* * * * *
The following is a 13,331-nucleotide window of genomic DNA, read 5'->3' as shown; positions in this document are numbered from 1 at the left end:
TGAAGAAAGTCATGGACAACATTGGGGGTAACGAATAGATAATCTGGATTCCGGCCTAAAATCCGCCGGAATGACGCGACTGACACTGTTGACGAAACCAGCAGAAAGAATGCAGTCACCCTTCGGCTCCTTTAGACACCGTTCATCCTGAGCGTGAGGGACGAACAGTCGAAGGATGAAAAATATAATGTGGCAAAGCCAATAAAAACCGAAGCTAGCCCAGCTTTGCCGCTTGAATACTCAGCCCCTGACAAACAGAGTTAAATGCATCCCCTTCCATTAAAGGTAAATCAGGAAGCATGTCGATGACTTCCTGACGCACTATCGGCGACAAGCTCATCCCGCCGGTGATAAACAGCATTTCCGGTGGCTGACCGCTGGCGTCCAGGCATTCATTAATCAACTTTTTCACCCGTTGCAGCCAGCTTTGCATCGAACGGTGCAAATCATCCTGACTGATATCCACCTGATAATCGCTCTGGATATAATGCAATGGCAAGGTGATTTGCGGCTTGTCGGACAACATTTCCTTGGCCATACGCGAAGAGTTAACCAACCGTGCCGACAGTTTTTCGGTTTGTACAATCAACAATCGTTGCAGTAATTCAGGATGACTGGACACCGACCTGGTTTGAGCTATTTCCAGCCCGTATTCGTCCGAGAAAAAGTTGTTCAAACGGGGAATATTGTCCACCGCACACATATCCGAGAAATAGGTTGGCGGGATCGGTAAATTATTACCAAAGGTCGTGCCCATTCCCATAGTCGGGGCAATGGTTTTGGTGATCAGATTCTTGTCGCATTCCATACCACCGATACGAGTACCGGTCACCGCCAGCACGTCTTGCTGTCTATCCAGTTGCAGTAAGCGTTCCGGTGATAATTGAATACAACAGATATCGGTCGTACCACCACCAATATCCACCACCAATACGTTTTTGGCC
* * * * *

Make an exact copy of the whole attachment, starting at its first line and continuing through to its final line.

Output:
The following is a 13,331-nucleotide window of genomic DNA, read 5'->3' as shown; positions in this document are numbered from 1 at the left end:
TGAAGAAAGTCATGGACAACATTGGGGGTAACGAATAGATAATCTGGATTCCGGCCTAAAATCCGCCGGAATGACGCGACTGACACTGTTGACGAAACCAGCAGAAAGAATGCAGTCACCCTTCGGCTCCTTTAGACACCGTTCATCCTGAGCGTGAGGGACGAACAGTCGAAGGATGAAAAATATAATGTGGCAAAGCCAATAAAAACCGAAGCTAGCCCAGCTTTGCCGCTTGAATACTCAGCCCCTGACAAACAGAGTTAAATGCATCCCCTTCCATTAAAGGTAAATCAGGAAGCATGTCGATGACTTCCTGACGCACTATCGGCGACAAGCTCATCCCGCCGGTGATAAACAGCATTTCCGGTGGCTGACCGCTGGCGTCCAGGCATTCATTAATCAACTTTTTCACCCGTTGCAGCCAGCTTTGCATCGAACGGTGCAAATCATCCTGACTGATATCCACCTGATAATCGCTCTGGATATAATGCAATGGCAAGGTGATTTGCGGCTTGTCGGACAACATTTCCTTGGCCATACGCGAAGAGTTAACCAACCGTGCCGACAGTTTTTCGGTTTGTACAATCAACAATCGTTGCAGTAATTCAGGATGACTGGACACCGACCTGGTTTGAGCTATTTCCAGCCCGTATTCGTCCGAGAAAAAGTTGTTCAAACGGGGAATATTGTCCACCGCACACATATCCGAGAAATAGGTTGGCGGGATCGGTAAATTATTACCAAAGGTCGTGCCCATTCCCATAGTCGGGGCAATGGTTTTGGTGATCAGATTCTTGTCGCATTCCATACCACCGATACGAGTACCGGTCACCGCCAGCACGTCTTGCTGTCTATCCAGTTGCAGTAAGCGTTCCGGTGATAATTGAATACAACAGATATCGGTCGTACCACCACCAATATCCACCACCAATACGTTTTTGGCC